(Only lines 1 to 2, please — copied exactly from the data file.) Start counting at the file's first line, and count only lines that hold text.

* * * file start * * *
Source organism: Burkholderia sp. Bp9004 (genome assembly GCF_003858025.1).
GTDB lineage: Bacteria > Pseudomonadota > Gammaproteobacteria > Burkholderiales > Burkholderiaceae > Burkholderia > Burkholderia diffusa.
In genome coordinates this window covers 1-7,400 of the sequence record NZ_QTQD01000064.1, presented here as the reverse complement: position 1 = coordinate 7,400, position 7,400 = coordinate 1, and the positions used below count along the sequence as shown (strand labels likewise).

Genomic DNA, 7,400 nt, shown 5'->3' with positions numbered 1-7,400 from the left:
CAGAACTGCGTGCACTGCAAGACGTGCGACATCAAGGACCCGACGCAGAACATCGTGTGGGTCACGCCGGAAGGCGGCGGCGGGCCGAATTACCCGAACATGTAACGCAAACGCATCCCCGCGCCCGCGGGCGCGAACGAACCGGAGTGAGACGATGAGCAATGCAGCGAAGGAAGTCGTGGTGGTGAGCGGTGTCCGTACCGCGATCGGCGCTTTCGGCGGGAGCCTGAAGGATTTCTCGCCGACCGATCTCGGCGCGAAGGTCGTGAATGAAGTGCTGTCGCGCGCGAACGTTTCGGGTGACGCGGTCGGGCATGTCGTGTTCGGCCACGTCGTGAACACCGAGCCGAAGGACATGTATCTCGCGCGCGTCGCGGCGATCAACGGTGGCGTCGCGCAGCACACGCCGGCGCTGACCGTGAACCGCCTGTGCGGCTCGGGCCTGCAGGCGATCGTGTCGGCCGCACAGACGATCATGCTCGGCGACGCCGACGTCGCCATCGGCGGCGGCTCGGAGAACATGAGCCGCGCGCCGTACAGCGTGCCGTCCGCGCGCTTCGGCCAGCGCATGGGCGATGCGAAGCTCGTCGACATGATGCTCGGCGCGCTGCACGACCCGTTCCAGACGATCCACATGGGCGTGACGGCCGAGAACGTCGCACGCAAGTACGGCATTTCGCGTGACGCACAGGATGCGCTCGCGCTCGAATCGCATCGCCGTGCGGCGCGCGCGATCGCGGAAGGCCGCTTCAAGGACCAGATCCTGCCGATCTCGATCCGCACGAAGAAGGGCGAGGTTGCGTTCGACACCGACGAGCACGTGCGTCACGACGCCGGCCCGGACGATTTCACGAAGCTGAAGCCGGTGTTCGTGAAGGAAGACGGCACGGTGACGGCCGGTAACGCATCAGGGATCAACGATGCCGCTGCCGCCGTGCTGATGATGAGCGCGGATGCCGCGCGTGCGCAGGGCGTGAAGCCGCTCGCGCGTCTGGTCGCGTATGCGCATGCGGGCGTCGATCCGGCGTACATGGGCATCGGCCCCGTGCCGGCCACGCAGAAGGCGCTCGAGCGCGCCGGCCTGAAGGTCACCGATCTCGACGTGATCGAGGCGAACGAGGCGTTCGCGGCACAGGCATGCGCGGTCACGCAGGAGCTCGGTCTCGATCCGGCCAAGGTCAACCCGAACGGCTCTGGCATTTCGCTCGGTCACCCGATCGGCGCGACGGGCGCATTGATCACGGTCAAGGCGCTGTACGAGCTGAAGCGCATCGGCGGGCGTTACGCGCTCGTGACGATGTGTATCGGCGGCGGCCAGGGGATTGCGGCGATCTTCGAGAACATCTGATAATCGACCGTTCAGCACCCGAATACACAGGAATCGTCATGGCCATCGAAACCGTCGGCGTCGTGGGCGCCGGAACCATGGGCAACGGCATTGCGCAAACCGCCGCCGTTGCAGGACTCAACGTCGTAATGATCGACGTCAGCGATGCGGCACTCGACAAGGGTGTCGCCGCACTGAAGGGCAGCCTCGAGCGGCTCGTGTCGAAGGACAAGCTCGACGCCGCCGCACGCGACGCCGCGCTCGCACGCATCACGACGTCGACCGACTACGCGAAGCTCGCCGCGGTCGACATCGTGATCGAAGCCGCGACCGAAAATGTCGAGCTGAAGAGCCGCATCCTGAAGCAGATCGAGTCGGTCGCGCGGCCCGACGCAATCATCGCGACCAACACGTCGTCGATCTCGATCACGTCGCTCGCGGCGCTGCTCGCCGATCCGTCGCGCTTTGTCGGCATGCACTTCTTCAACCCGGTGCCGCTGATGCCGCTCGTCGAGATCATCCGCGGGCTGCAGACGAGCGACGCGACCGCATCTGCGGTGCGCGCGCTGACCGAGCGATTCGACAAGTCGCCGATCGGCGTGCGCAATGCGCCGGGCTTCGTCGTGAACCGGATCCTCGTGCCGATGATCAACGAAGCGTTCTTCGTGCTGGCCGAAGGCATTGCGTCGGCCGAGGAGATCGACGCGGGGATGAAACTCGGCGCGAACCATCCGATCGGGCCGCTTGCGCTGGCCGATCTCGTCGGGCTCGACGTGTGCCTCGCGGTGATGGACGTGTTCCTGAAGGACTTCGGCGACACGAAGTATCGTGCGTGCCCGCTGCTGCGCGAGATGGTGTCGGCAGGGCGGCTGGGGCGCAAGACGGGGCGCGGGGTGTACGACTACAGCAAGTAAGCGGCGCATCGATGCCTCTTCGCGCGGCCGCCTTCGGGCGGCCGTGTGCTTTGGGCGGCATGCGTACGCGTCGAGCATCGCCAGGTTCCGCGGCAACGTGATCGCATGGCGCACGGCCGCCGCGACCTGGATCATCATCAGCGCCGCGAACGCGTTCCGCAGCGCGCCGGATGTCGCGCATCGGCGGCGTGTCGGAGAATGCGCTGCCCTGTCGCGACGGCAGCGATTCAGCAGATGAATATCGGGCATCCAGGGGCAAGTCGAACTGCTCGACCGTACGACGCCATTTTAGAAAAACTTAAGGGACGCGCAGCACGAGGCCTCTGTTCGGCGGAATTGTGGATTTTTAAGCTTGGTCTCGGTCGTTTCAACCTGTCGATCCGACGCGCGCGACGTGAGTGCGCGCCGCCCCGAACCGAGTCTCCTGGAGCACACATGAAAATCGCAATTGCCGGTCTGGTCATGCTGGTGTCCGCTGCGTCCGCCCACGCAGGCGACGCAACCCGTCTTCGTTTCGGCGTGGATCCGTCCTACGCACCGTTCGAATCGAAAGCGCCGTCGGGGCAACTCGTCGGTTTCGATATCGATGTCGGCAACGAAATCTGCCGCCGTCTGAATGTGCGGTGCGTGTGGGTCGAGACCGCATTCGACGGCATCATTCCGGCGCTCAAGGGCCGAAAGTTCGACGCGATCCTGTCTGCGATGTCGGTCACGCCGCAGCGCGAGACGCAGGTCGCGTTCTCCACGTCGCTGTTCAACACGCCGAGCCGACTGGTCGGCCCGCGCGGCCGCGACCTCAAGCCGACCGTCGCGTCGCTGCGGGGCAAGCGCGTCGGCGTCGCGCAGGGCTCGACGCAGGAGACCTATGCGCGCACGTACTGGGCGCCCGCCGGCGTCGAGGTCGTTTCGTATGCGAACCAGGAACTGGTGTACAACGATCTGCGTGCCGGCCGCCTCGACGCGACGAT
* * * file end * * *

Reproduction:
Source organism: Burkholderia sp. Bp9004 (genome assembly GCF_003858025.1).
GTDB lineage: Bacteria > Pseudomonadota > Gammaproteobacteria > Burkholderiales > Burkholderiaceae > Burkholderia > Burkholderia diffusa.